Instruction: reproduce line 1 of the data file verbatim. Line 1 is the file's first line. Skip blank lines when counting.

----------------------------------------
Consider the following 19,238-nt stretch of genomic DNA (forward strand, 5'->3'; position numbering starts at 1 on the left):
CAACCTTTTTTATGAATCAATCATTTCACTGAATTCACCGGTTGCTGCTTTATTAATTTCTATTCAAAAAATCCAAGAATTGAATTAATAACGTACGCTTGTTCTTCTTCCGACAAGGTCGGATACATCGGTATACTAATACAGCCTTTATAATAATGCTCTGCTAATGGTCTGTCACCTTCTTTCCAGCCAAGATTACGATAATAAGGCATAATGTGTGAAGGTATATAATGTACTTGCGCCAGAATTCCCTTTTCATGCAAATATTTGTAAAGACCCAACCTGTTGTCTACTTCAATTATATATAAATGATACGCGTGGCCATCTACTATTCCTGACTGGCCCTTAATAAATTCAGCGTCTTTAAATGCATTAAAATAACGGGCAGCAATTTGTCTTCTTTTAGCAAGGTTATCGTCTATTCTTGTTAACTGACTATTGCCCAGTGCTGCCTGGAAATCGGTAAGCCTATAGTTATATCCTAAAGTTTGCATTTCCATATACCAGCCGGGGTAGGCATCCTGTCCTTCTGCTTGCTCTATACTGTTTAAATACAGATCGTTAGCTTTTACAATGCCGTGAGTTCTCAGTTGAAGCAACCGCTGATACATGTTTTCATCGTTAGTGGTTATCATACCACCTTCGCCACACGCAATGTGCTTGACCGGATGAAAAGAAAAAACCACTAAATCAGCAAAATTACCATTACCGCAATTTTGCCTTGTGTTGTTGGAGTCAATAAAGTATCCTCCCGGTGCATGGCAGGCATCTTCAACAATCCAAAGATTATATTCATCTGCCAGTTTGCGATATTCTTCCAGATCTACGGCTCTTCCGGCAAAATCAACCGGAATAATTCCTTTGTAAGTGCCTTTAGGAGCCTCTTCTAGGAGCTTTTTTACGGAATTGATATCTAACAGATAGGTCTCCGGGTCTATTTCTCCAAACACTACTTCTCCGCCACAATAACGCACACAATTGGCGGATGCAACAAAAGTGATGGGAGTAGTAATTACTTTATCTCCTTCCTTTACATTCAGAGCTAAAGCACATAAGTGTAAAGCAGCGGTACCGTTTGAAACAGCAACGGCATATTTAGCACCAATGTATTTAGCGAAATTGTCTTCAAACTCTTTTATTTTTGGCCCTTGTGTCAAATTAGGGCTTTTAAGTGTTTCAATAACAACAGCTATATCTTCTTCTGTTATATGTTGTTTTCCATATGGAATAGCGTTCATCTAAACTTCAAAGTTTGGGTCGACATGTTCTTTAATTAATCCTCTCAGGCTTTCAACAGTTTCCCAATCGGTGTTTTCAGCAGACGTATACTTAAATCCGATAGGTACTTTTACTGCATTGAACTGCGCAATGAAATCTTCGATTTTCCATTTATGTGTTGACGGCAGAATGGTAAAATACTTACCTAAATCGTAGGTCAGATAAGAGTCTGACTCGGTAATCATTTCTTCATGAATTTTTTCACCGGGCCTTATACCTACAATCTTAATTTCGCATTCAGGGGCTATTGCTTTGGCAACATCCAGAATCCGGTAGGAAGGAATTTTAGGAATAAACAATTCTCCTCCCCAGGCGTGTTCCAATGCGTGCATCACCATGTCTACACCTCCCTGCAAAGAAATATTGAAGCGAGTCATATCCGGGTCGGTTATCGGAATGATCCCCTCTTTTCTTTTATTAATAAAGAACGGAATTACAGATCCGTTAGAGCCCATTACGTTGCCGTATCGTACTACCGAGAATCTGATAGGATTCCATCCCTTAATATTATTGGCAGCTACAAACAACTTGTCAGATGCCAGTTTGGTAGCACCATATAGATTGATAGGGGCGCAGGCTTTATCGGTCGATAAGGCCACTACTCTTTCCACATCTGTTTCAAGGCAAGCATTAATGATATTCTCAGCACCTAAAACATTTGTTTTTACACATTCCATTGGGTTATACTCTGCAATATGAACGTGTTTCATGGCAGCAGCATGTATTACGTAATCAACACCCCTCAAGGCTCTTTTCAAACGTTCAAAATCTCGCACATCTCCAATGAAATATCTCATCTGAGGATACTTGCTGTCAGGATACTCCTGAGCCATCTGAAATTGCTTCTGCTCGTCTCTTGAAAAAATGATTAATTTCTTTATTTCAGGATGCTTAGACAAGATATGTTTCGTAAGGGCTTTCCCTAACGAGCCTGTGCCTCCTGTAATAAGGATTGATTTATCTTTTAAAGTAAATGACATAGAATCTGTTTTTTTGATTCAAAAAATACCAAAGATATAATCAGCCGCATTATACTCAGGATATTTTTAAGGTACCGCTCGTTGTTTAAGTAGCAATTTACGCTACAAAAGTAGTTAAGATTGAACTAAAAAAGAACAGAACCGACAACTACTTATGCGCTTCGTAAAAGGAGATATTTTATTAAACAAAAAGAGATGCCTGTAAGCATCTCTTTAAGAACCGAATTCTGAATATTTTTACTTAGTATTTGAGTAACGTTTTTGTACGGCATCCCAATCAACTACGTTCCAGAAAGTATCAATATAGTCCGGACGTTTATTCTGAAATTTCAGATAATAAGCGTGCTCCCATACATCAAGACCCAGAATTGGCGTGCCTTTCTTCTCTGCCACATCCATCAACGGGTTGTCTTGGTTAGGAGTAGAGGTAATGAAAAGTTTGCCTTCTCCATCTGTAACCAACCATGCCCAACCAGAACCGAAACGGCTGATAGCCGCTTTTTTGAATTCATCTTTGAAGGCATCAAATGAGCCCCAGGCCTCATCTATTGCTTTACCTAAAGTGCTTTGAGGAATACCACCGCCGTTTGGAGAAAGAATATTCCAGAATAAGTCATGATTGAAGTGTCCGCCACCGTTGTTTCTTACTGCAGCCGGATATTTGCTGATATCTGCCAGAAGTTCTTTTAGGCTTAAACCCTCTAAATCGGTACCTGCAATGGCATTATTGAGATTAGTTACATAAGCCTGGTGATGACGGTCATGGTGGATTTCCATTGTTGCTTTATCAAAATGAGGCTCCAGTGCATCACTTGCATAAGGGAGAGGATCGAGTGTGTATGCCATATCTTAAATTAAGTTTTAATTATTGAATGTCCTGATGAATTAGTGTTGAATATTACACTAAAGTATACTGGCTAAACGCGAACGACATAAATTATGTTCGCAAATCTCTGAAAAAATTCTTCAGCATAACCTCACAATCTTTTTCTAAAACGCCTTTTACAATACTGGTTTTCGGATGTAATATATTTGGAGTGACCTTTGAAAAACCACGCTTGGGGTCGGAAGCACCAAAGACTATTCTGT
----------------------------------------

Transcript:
Consider the following 19,238-nt stretch of genomic DNA (forward strand, 5'->3'; position numbering starts at 1 on the left):